Over the past 75 years, many Western nations moved steadily toward cooperation and interconnectedness, as their shared economic and political interests converged during this period called globalization. But the political winds are shifting, and there are signs of a new age of populism and nationalism emerging in Europe, a development that eventually could undermine post-war security and unity.Donald Trump won the 2016 presidential election in part by promising to “drain the swamp” in Washington, D.C., of political elites and to “Make America Great Again,” a broad-brush populist slogan that supported a more isolationist, protectionist, “America First” posture toward the wider world. His campaign rhetoric criticizing some Muslims and Mexicans and his recent efforts to limit immigration and trade have left many analysts wondering whether his presidency could effectively move the country toward a period of ethno-nationalism.Trump’s surprise election has proved a political windfall and an inspirational template to far-right candidates in Europe, as some countries prepare for major elections. These include the Netherlands (March), France (April and May), and Germany (September). These rightist groups predate Trump politically and tie themselves more tightly to nationalism, but they are also happy to ride on the coattails of his victory.Marine Le Pen, the National Front party leader running for president of France, embraces antiglobalization and anti-immigration policies. Both Le Pen and her father, Jean-Marie, the former party leader, lavishly cheered Trump’s election on Twitter, while other European nationalist party figures in the Netherlands, Hungary, and Greece touted his win as a positive sign of things to come. She has promised to “take back” France by withdrawing from the European Union (EU), a move that Trump has applauded, as he did when Britain voted last year to leave that body, rocking the EU to its core. Lately, Le Pen has been rising in the polls as her mainstream electoral opponents have faltered.Other figures on Europe’s far right, including Geert Wilders, founder of the Dutch Party for Freedom, and Nigel Farage, former leader of the United Kingdom Independence Party, which spearheaded Britain’s break with the EU, have met with and supported Trump. Farage dined with Trump last week in Washington, appeared at Trump’s inauguration, and also made several appearances with him during the campaign. Matteo Salvini, leader of Italy’s Northern League, has reportedly offered to help Trump expand his support in Europe.Indeed, some in the Trump administration have embraced the value of a far-right coalition between the United States and Europe. Leading the way is Trump’s chief White House strategist, Stephen Bannon M.B.A. ’85 , the former chairman of Breitbart Media, a pro-Trump online news outlet. Breitbart has been something of a safe harbor for white nationalists, Neo-Nazis, and other digitally savvy right-wing fringe groups. It’s an assertion Bannon appears to agree with, once referring to Breitbart as the “home of the alt-right.” Shortly after the election, Breitbart announced it would expand to France and Germany to help bring Trumpism to audiences there. During a rare public appearance last week, Bannon, widely-seen as Trump’s ideological compass, said their victory made clear that there is a political “movement” afoot, one in which the administration’s “economic nationalist agenda” will help galvanize the Republican Party, and the nation, into “a new political order.” A new salienceAlthough the words populism and ethno-nationalism are often used interchangeably, they actually are distinctly different.“Populism is a way of making political claims that oppose ostensibly ‘corrupt elites’ with ‘the virtuous people,’” said Bart Bonikowski, a Harvard associate professor of sociology who studies populist and nationalist movements.The left often labels big business and banking executives as elites, while the right typically targets the state itself and those who keep it running, like civil servants, bureaucrats, and elected officials, along with academics and other intellectuals, “whereas ethno-nationalism is … a definition of the nation that excludes various ethnic, religious, and racial out-groups,” he said.Because populism is less an ideology than a form of political discourse, it is often attached to a variety of political ideologies, including nationalism.“It’s basically a strategy for mobilizing political support for whatever politicians’ objectives might be,” said Bonikowski. “It so happens that in Europe and the United States and elsewhere … populism attached to ethno-nationalism has gained traction. But that doesn’t mean the two things are the same or that they only occur with one another.”Nationalism can be ethnocentric or primarily civic in focus. Some strains are more inclusive than others, often based on political principles and respect for institutions that rest on subjective identification with a nation. Ethnic-driven nationalism is often about a shared ancestry, religion, and language and a common dissent, said Bonikowski, a resident faculty member at the Minda de Gunzburg Center for European Studies (CES).Despite some public perceptions, populism and ethno-nationalism have not suddenly surged in the United States and Europe since Trump’s ascendancy. Many European nationalist parties have been around for decades, with varying levels of success. In 2015, Hungary and Poland installed hard right, antiglobalization governments.“There’s a good portion of the population that does … have a particular understanding of what America is: a white, Christian America,” says Bart Bonikowski. File photo by Kris Snibbe/Harvard Staff Photographer“I think what’s changed is the salience of these ideas given the … contextual factors: economic crises, persistent inequality stemming out of neoliberalism, demographic change, anxieties associated with terrorism, along with political developments like obstructionism in Washington, [and the] perceived corruption or non-representativeness of the EU governance system,” said Bonikowski. “All of these things have generated some level of anxiety among particularly white, native-born populations and a perceived status loss at the group level among these folks, which then makes both nationalist and populist claims — and, especially, nationalist-populist claims — more resonant and more salient than they had been in the past.”Indeed, Trump first found his political footing in 2011 after he pushed an unfounded, racially tinged accusation popular on the far right that President Barack Obama was born in Kenya and thus was not a legitimately elected president. Trump appeared to stoke divisiveness among his predominantly white supporters and was slow to reject endorsements by white nationalists, including the Ku Klux Klan, critics contended.Yet Trump was backed by 63 million voters in the presidential election, and the vast majority were hardly extremists, but Americans with traditional values who wanted change.“There’s a good portion of the population that does … define the nation in ethno-cultural terms. They’re not all members of neo-Nazi groups, by any stretch of the imagination. They just have a particular understanding of what America is: a white, Christian America.”While well-organized fringe groups wishing to remake the country as a white, nationalist state have long existed on the periphery of American politics and society, the Trump campaign’s advancement of an agenda that sometimes aligns with theirs brought some extremist groups into the mainstream. “They’ve been allowed to be part of the conversation, which they hadn’t before, and they have, in Bannon, an advocate pretty close to power.”Europe emboldenedTrump’s election and Britain’s exit from the EU are “very encouraging” to nationalist groups across Europe, “because for the first time, there’s a shift away from international cooperation, sharing sovereignty, building international relations and organizations, to addressing the sovereign rights of specific countries,” said Grzegorz Ekiert, the Laurence A. Tisch Professor of Government and director of the CES.Both events represent the biggest victories for the populist-nationalist right in many years.“They demonstrated that what most people thought was impossible is actually possible,” said Bonikowski.Rarely have groups on the radical right advanced so far in recent decades.“They’ve certainly been present, and they have won seats in parliaments in national elections, but they have not been in control of governments, they have not been in control of presidencies, they have not made massive impacts on national policies until Brexit and Trump,” he said. “And so I think that certainly emboldens politicians on the far right across Europe, but also across the world. It also gives them some degree of increased legitimacy among their supporters.”Politicians on Europe’s radical right are now looking to Trump to see which tactics and messages work for him and then testing those in their home nations, adding to the sense that there’s a broader nationalist wave rippling around the world.There was enthusiasm in 2004 when the EU opened its doors to 10 additional countries, most from the former Eastern bloc. But it wasn’t long before some in these new member states began stoking an anti-EU, nationalist agenda.“In every country, you have always had people who didn’t like the European Union,” said Ekiert. “In every country, you had people who worried about traditional values, who worried about national sovereignty, who didn’t like the bureaucrats making some decisions, who didn’t like people in their country cooperating with the European Union. But they were lying low for years because, for them, the impetus of the EU enlargement and this liberal vision for the entire continent seemed invincible.”But the global economic crisis of 2008 and 2009 laid that notion to waste.“Now, the crisis for the first time showed that this is not an invincible project, that there is possibility, really, to fight against it. And this was the moment when you saw in many countries in Europe, both West and East, nationalistic, populist forces emerging,” Ekiert said.The reverberations of Trump’s rise to the presidency have been acutely felt in France, where global attention is now focused on a spring presidential election that has seismic implications for the future of the EU, particularly after the decision by British voters to leave provided its own momentum.The National Front’s Le Pen has made no secret of her support for Trump and his antiestablishment message. Although they do differ in some areas, Trump and Le Pen share several populist-nationalist impulses. Both are protectionists who want to tighten the borders, both oppose immigration and criticize Islam, and both seek to restore “law and order,” which many analysts take as an embrace of a more authoritarian society, said Nonna Mayer, a French political scientist, a leading authority on the National Front, and an emeritus director of research at CES.“For her, the victory of a populist leader like Trump is the proof that her ideas are going to win, can win,” she said. “She’s going to use Trump, she’s going to use it as an argument … not only for her own party members, but for the people with whom she wants to make alliances, to say, ‘Look, we are respectable, our ideas have won. They have elected a president of the United States.’ So in that sense, it’s good for her.”Nationalism in France has been on the rise since the 1980s, when the party’s founder, Le Pen’s father, Jean-Marie, won a seat in European Parliament in 1984. Since then, the National Front has tried to position itself against globalization and as the champion of those who seem themselves as the movement’s losers.Le Pen’s growing mainstream success owes much to the affirmative case the party makes to voters, Mayer contends. “At a time where most people don’t believe very much in the capacity of mainstream political parties to do something, they say, ‘Yes, we can. … You just need the guts to do it, and we can do it.’ In a way, they are selling a political dream, wherein all the other parties have failed.”Populist leaders, including Le Pen, tend to oversimplify issues, mislead and exaggerate and sometimes lie about problems and conditions, like the number of immigrants entering France, in order to justify easy solutions, added Mayer, echoing tactics that have proven useful to the Trump camp.Additionally, terrorist attacks in Paris, Nice, and elsewhere in Europe, as well as the flowing stream of refugees, particularly from Syria, offer useful pretexts for anti-immigration policies and regressive sentiments. “All of that justifies, legitimizes parties that say, ‘We must erect walls and then everything will be as it was before,’ she said. “They always sell a golden age of a society that never existed. But it’s also their strength.”“What the French have witnessed, especially since the attacks over the last two years, [has left many feeling] ‘we’re not at home anymore, and these people who are here in our country as guests are totally destroying our quality of life,’” said sociologist Michèle Lamont, the Robert I. Goldman Professor of European Studies.As with Trump, Le Pen’s constituents are often blue-collar voters who’ve seen their earning power decline and feel threatened by the growing diversity in France. They believe the new arrivals, particularly Muslim immigrants and refugees from the Middle East, are leapfrogging over them economically by “‘coming in and stealing our resources,’” said Lamont.“So, for me, the question is more a sense of social displacement and state pecking order, which is manifested both in how people interpret how much the state will distribute and access to material resources in France.”In the United States, where government largesse isn’t as central to daily life, nationalist sentiments among the white working class centers more on “the dynamics of recognition: how much place those various groups are given in social and cultural debates” about things like sexual orientation and public bathrooms, said Lamont. “That’s really viewed as totally out of proportion.”Trump’s election and Britain’s exit from the EU are “very encouraging” to nationalist groups across Europe, noted Grzegorz Ekiert, the Laurence A. Tisch Professor of Government and director of the CES. © 2016 David ElmesLook to the eastTrump’s reception in Eastern Europe has been more “mixed” than in Western Europe largely because of his seeming admiration for Russian President Vladimir Putin and apparent comfort with Russian expansionist interests in a part of Europe that the old Soviet Union controlled for decades, said Ekiert.Still, populist-nationalism on the far right has blossomed in Hungary, Poland, Slovakia, and Croatia as resentment of the EU’s power brokers in Brussels has grown.“The paradox of this is that these were the most advanced countries in Eastern Europe. Poland, for the last 25 years, was considered to be an incredible success story,” said Ekiert. “So what this tells us is … this is not about the ‘losers of globalization.’ There are no losers of globalization in Poland. The Polish society benefited across the board from enlargement in quite incredible ways … so this is not about economic pain, this is not about marginalization, and so on. This is clearly about country” and cultural modernization.“The last 30 years was a period of very dramatic cultural change, and the traditional societies of Eastern Europe were not really ready to embrace that change, and we see the reaction to it now. It was too much, too soon,” said Ekiert.“It was much easier to get used to iPhones and good cars and all those other things that go with material modernization. But it was much more difficult to really make sense on the cultural level how far those societies” had evolved, he said. “So, the questions of what’s going to happen with religion, what’s going to happen with traditional families, what’s going to happen with traditional curricula in schools, how do we think about the history of our country” left many feeling unmoored.Powerful forces like the Polish Catholic Church have opposed the EU, viewing the increasingly empty churches in an increasingly secular Western Europe as an existential threat, Ekiert added.After decades of Soviet domination and little internal ethnic diversity, nationalist sentiments in Eastern Europe center mostly on notions of patriotism and national identity. It’s only in the last two decades that anti-immigration has emerged as a significant part of nationalist discourse, said Ekiert.An influx of immigrants and a later quota plan from the EU that refugees should be evenly distributed among member states set off a “hysterical” reaction across Eastern Europe. Countries normally at odds banded together and refused to comply, offering aggressive language that reinforced old prejudices and stoked violence against foreigners, as well as students and tourists in Poland and Hungary.What’s likely next Whatever happens in the elections in the Netherlands, France, and Germany, the broader “dangers” that the success of Europe’s far right parties pose are “just vast,” said Bonikowski. The biggest worry is the potential erosion of democratic laws, and shared norms and beliefs.“It really changes what’s acceptable, it changes geopolitical calculations, it creates all kinds of risks that have not been there previously. You don’t need every single country to be controlled by a nationalist-populist politician for us to be in some serious trouble,” he said. “It’s enough to have a couple, and especially the powerful ones.”A win by Le Pen would “create chaos” because she has promised to take France out of the EU, whose three strong stool legs have been Britain (leaving), France (in question), and Germany. “If she wins, we’re all in trouble,” added Ekiert.But even if she loses, that is not the end of the story. Other events threaten to further destabilize the EU.“Europe is at a critical point in this game today, and the trans-Atlantic relations between Europe and the U.S., and then the relations between Europe, Russia, China, and Turkey, are at the center of everything,” said Ekiert.The first and foremost danger is if Putin, under the pretext of protecting ethnic Russians living in the region, takes action in Estonia or the Baltic republics as a test of NATO’s commitment, and especially the U.S.’s willingness, to defend all of its members.Additionally, the war in Ukraine, the Syrian civil war, unrest in North Africa, and Turkey’s rapid move away from Europe could prompt Turkish President Recep Erdogan to release a million Syrian refugees in Turkey into Europe and put the EU on thin ice.“That kind of ‘burning neighborhood’ is a very significant destabilizing factor,” said Ekiert. “If the European Union were as strong as was the case several years ago, we would probably see much more aggressive action, with a lot of economic aid, to stabilize those countries. But now the European Union is in survival mode and not ready for any adventures outside the EU borders.”In addition to the geopolitical crises, a likely shift in trans-Atlantic relations under the Trump administration, Europe’s lingering economic and banking woes, questions about fundamental European institutions — including the entire EU project itself ???? are swirling about just as the radical right political parties are rising in nearly every country, said Ekiert.“It looks like a perfect storm in all possible dimensions.”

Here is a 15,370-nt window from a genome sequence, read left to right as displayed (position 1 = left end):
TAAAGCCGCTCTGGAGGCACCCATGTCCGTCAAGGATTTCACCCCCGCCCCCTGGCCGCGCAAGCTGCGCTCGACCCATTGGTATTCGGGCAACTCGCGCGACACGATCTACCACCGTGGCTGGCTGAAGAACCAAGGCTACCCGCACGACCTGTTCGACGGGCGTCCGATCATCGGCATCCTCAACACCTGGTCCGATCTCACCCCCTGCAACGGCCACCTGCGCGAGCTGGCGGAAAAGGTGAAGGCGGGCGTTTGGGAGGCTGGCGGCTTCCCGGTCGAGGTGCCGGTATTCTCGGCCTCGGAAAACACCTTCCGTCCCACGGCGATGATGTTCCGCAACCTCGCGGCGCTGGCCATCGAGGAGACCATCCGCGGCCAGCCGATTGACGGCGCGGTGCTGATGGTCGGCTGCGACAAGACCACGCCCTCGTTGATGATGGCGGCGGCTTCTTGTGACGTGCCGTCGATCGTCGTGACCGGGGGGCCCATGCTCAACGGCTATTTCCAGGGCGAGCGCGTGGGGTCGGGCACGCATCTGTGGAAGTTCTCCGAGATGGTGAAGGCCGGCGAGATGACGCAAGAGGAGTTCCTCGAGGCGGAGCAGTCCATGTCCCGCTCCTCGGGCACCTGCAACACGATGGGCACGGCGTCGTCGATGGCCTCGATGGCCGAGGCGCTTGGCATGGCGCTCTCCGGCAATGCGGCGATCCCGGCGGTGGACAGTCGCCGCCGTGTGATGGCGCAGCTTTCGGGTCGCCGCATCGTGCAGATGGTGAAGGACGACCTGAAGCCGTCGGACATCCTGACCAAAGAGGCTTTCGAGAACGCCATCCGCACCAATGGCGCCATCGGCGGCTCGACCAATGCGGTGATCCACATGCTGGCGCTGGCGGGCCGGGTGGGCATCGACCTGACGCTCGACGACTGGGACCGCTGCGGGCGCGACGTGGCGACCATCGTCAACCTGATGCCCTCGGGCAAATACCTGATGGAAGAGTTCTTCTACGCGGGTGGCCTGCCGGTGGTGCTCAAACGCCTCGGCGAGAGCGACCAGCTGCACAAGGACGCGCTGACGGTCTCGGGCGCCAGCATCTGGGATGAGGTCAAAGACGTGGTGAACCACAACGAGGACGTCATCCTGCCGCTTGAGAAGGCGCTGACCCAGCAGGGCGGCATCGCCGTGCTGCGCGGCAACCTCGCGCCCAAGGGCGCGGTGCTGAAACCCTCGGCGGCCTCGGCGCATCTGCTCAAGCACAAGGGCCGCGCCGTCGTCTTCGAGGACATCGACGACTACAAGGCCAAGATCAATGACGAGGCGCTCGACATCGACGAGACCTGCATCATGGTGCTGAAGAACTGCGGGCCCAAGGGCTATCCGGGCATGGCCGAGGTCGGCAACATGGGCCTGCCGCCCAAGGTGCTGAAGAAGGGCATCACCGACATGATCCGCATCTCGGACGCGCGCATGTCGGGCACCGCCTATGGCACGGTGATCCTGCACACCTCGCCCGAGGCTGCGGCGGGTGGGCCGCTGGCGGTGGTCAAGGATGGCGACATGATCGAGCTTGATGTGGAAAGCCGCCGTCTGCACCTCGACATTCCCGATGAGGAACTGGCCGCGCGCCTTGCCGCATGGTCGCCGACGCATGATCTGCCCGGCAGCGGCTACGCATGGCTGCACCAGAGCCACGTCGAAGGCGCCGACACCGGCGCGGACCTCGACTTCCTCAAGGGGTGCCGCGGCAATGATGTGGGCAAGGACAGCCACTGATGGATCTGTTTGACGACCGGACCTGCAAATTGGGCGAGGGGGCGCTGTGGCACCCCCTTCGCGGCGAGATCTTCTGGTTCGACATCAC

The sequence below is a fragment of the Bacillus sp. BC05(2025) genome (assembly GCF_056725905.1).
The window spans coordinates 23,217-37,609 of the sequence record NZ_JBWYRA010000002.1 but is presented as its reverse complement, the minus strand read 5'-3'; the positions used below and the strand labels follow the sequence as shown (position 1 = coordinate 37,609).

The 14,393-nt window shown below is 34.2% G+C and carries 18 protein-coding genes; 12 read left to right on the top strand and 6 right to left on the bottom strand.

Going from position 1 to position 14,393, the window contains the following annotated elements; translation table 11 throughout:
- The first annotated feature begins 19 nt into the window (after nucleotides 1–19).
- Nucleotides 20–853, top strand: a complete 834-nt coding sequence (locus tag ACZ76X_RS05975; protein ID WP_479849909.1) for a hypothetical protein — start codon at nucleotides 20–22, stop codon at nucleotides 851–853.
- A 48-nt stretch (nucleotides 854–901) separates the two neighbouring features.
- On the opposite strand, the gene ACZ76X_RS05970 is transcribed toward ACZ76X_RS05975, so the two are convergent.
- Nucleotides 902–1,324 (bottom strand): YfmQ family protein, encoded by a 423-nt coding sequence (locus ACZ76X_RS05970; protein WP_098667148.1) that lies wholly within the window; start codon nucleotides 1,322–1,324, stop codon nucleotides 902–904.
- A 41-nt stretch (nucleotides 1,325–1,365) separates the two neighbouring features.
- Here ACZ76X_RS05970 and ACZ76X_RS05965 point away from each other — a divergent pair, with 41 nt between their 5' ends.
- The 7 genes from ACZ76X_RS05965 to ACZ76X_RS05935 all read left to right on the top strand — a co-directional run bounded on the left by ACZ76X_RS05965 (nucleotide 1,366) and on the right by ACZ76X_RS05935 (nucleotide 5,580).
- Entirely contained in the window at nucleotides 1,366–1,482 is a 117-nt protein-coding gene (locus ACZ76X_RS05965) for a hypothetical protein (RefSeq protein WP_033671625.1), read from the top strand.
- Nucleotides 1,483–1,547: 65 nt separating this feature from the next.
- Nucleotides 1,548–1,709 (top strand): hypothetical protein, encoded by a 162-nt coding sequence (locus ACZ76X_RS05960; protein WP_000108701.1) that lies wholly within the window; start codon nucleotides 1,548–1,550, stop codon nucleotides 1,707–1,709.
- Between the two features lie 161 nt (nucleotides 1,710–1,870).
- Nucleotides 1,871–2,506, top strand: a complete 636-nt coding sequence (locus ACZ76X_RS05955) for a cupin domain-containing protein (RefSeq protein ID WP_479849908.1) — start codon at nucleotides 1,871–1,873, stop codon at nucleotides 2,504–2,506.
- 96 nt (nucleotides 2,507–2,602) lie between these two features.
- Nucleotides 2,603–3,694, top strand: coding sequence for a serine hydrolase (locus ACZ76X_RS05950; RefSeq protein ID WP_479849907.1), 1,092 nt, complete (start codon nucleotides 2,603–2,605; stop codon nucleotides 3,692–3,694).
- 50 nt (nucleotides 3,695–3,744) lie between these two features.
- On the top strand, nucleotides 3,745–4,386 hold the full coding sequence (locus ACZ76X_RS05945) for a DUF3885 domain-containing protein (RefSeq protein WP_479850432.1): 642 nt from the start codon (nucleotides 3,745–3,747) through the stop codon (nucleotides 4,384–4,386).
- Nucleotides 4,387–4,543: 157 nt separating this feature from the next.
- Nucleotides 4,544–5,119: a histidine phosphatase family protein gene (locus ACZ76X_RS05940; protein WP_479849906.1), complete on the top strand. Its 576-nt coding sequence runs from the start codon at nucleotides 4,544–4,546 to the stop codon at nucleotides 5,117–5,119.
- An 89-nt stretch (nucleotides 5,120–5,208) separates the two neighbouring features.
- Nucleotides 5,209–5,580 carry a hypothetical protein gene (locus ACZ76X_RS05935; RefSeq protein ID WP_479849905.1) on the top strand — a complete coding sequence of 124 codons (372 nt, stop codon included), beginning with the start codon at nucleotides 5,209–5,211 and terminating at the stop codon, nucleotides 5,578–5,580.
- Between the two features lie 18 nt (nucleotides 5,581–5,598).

15SHARESShareShareSharePrintMailGooglePinterestDiggRedditStumbleuponDeliciousBufferTumblr,Miriam De Dios Woodward Miriam De Dios Woodward is the CEO of PolicyWorks, LLC. She also serves as Senior Vice President of AMC, the holding company of the Iowa Credit Union League and parent … Web: https://www.policyworksllc.com Details As credit unions increasingly embrace diversity, equity, and inclusion (DEI) initiatives and seek to better represent and serve their ever-changing communities, understanding the regulatory components that touch such initiatives is an important starting place.For example, laws such as the Equal Employment Opportunity (EEOA) and Equal Credit Opportunity (ECOA) acts outline baseline requirements for employers and financial services organizations to follow to ensure equal treatment regardless of ethnicity, national origin, gender and other protected classes. Viewed from a different perspective, these laws provide the baseline for inclusivity in hiring and lending. While the EEOA speaks to the area of human resources, which is a robust area in and of itself, let’s focus on DEI from a membership standpoint. Certainly, few if any credit unions today consciously or actively discriminate against particular groups based on national origin, race, religion, or other criteria. But inclusion involves more than mere non-discrimination. It means proactively reaching out to underrepresented groups, understanding their needs, and striving to meet those needs through the credit union’s products and services in a compliant manner.Adjusting Products and ServicesCredit unions, like all organizations, have to make business decisions on a variety of matters every day. One such business decision could be expanding their services to underrepresented groups. A way to ensure the credit union is addressing the community at large is to consider the changing demographics in its membership area and aligning account opening and lending practices accordingly. If the credit union is serving immigrant groups for example, this may require an update to a member identification program, lending policies and procedures, in order to be inclusive of all.End-to-end MindfulnessIt is important to keep the needs of the target community in mind from end-to-end, all the way from advertising to member service on the front-line. For example, if a credit union advertises its services on its website or elsewhere in a language other than English, be sure to have employees available to speak to members in that other language. This will not only make non-English speaking members more comfortable working with the credit union and can reduce misconceptions or misunderstandings among non-English speaking members, this will help you avoid any potential UDAAP ( Unfair, Deceptive, or Abusive Acts or Practices) violations and overall will avoid misleading members into thinking you offer services in another language if in fact you don’tIf you are going to provide materials in another language, a translation strategy is also important to ensure all relevant information is accurately translated, leaving no room for misunderstandings. Because there can be many ways to translate a word or phrase from one language to another, it is important to seek experts who not only understand the native language being translated to, but also understand financial and credit union terminology for any required translation work. Accuracy, consistency, and relevancy are important in translations. Avoid using Google Translate for something this important and seek outside consultants, if necessary, to assist. Going Beyond Traditional ApproachesServing diverse population groups is part of the credit union creed. While there are always regulations to consider, there are also many opportunities to grow credit union membership by tailoring products and services to specific needs of the membership base.Serving people with non-traditional forms of identification, such as a consulate card, is one example of new membership a credit union could be serving. By expanding services to include underserved members and updating the credit union’s member identification policy and procedures to include non-traditional forms of identification, you do not have to turn down membership. The IRS’s Individual Taxpayer Identification Number (ITIN), which is a taxpayer identification number that some immigrants may have, is a valid taxpayer identification number that credit unions can accept to lend and open interest-bearing accounts. Another opportunity to be inclusive in lending is through the underwriting process. Members without traditional credit histories may not have the traditional forms of documentation you seek to verify credit, however, this does not mean that they have not established credit. The credit they have established however may be found in non-traditional sources such as alternate payment data, including that found in paying recurring bills such as utilities, or rent. While this likely would not alter your lending policy, it would require a change in underwriting procedures to ensure your requirements list is as inclusive as possible. This would apply for anyone seeking a loan at your credit union, whether it’s a young college student or a recent immigrant. To achieve success in DEI initiatives you need to go beyond meeting the regulations. The regulations provide a baseline framework, however, it takes initiative and a commitment to ensure you go beyond what’s required to what’s needed in your communities.
The chairman of the newly formed Liberia People Democratic Party (LPDP), Moses Y. Kollie, has termed it a dream-come-true for his party to have a political heavyweight like the Speaker of the House of Representatives, J. Alex Tyler, join its ranks. “This is a big fish that the LPDP has caught and we are grateful for this day,” he said.He noted that the party is forever willing to collaborate with others as this is the only way the ruling party will have no chance of getting victory in the 2017 elections.“Our arms are open to collaborate with people who have the same dream and aspiration of the LPDP. We are willing to collaborate with everyone.“The only party the LPDP is never willing to work with is the UP. If we do we will be compromising what we stand for and this we are not willing to do,” he said.Tyler’s declaration of membership was also graced by stalwarts of other political parties such as the All Liberian Party (ALP), the National Patriotic Party as well as scores of members of the National Legislature.Senator Sando Johnson of the NPP spoke on behalf of his party. He said the NPP is willing to collaborate with the LPDP to ensure that the UP is defeated massively in 2017.He lauded the Speaker for such a bold decision which he said is in the right direction. This sentiment was also echoed by former Senator Theodore Mono, chairman of the ALP. Momo is also a former stalwart of the UP.Speaker Tyler recently resigned from the UP, where he served as an executive member, due to what he termed as “policy differences.” His resignation was greeted with mixed reactions with pundits describing it as a big blow to the UP.He termed the LPDP as Liberia’s hope and the root to the country’s development.According to him, the LPDP has what it takes to move the Liberian state to higher heights, looking at its vision and the caliber of people that are leading the party.Officially declaring his membership for the party at a well attended ceremony held at the LPDP headquarters in Monrovia, Speaker Tyler said “The LPDP is Liberia’s hope and the prosperity for Liberians.”He further said, “And so, executives of the LPDP and partisans of this great party, I hereby submit this application for membership and pray that you will accept me as a humble member of your party. I want to assure you that I believe in your party’s rightful national direction and vision and I promise to do all that is in my ability to fulfill them.”He said with the LPDP, the time is right to take Liberia to where it belongs, noting that his passion for Liberia’s development and progress is so great.Since leaving the UP, the House Speaker said, the ceremony was meant for him to break silence on the barrage of rumors circulating in the Liberian public about his next destination politically. “I’m now a member of the LPDP because I feel this is where my dream and aspirations for the Liberian people can be realized,” he said. “Liberia is the only country that I have and the only country that I cherish. My vision for a collective Liberian dream is profound.”Share this:Click to share on Twitter (Opens in new window)Click to share on Facebook (Opens in new window)